• “Event” can also mean (event) notification. A notification is a signal caused by an event happening. It is communication from one component (sender or producer) to another component (receiver or consumer). In some parts of the industry, a notification is literally called a “signal.” It is generally emitted shortly after the sender component detects the event happening. In programming, a notification is implemented as a transfer of data, transfer of control or both. If the notification is data (an event object, see above), it may have hundreds of data attributes or be a one-bit semaphore. If the notification is a transfer of control, it may be a procedure call (e.g., a callback to an event handler) with or without a parameter list.

The relationship of events and notifications is shown in Figure 1.

Figure 1. The Notification Sequence

  1. Notification or “event” producer software component (sender A) detects an event1 (happening/state change) inside the component or in its environment.
  2. The producer performs some computation to generate a notification, and sends the notification to one or more notification/“event” consumer components (receiver B). A communication intermediary is optional. For example, the notification message may be conveyed through a publish-and-subscribe (pub/sub) message-oriented middleware (MOM) product or some other MOM product with a message broker in the communication path.
  3. The arrival of a notification is an event2 (happening) in the consumer, and it causes a temporary or durable state change in the consumer (B). The consumer is said to be “event-driven,” which really should be called “notification driven.” If the notification is a procedure call, the consumer (B) component is activated. Or, if the notification is data, the consumer is already running, and it reads the event object, for example, by polling a section of memory or reading a file or database.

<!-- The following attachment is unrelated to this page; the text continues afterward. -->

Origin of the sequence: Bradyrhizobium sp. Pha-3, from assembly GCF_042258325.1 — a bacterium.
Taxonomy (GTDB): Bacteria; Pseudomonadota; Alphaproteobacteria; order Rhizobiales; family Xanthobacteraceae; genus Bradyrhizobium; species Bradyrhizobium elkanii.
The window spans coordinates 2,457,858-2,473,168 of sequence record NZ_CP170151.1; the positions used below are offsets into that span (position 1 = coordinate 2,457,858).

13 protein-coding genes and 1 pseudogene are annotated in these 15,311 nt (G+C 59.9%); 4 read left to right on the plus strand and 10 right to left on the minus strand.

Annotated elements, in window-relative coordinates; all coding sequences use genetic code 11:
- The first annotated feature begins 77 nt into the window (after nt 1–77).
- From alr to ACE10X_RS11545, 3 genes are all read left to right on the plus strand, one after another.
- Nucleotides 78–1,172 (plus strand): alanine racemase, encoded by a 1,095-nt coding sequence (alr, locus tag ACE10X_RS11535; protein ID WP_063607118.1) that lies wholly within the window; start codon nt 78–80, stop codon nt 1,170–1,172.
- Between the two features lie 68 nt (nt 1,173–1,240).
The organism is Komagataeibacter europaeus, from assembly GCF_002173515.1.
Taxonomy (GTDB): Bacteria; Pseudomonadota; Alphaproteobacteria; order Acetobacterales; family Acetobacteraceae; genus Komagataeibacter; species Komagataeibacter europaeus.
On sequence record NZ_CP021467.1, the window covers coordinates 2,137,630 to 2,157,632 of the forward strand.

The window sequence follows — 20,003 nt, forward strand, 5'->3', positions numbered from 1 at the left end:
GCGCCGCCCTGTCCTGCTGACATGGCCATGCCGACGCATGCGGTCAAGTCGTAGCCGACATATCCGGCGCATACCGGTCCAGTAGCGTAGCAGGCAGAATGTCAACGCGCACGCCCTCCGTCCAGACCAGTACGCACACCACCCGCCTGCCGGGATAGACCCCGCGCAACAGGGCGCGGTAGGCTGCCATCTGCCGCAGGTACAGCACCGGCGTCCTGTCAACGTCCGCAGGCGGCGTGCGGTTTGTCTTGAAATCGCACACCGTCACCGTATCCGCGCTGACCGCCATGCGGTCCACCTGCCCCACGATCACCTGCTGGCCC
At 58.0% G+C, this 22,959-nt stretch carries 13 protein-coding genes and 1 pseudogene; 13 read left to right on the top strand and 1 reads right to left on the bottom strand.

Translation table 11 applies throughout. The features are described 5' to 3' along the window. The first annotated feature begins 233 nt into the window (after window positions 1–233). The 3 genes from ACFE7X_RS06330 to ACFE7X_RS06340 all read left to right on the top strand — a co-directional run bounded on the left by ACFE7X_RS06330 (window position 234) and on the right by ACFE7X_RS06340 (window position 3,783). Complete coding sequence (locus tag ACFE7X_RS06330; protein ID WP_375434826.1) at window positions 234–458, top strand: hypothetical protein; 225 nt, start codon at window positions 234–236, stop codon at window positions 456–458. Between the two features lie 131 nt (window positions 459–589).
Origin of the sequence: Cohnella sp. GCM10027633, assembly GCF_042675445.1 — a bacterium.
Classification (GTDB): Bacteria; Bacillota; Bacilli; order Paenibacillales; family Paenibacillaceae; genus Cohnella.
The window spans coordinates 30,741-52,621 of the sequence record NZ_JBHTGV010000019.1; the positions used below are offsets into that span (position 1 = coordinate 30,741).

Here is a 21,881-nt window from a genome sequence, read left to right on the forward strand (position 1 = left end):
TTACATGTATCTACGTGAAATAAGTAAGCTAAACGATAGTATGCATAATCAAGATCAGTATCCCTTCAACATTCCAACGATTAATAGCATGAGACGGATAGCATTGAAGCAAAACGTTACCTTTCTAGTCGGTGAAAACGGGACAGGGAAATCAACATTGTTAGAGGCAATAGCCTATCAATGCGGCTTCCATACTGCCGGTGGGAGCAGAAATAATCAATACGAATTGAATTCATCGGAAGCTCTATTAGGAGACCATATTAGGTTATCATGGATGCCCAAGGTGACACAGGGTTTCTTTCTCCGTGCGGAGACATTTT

4. The consumer (B) does some computation. Optionally, the consumer can discard the notification and return to its prior state without doing anything else.
  5. The consumer (B) may become a notification producer, sending a follow up notification to a downstream notification consumer C (not shown). This would be like a sequence of tumbling dominoes, event->notification->event->notification.

If a component produces an event object and puts it into a data store such as a data lake, data warehouse, database, file or in-memory data grid, without sending it to anyone, there is an event object but no notification. If another component later reads it from the data store, the event object becomes a notification, although it is no longer real-time notification.


Half of the confusion that surrounds event processing would be eliminated if people consistently used the term “event” to mean a happening (or state change); “event object” to mean a software object that documents a happening; and “event notification” or just “notification” to mean a signal that transfers information about an event.

Unfortunately, that is not going to happen.  People will continue to use the term “event” to refer to notifications because the habit is widely and deeply ingrained. So my advice is to stop every time you hear or see “event” and figure out if the person means happening, object, or notification. If you see “send an event” you can assume it means “send a notification.” If you see “event-driven,” you can assume it means notification–driven much of the time. Amusingly, the same people who write “send an event” and “event-driven” will generally define event as a state change, avoiding mention of notification. However, you can’t literally send a state change or a happening because they’re abstractions not messages.

This is pedantry, but helpful pedantry because people who are new to the discipline of event processing are put off by the confusion that results from unclear terminology. Moreover, the confusion spills over into the design of systems that process events.

That brings us the second problem mentioned in the introduction: experts don’t agree on the characteristics of “event-driven” (we call this notification-driven), “event based,” or other event processing design patterns.  I’ll summarize some of the key issues in a subsequent article.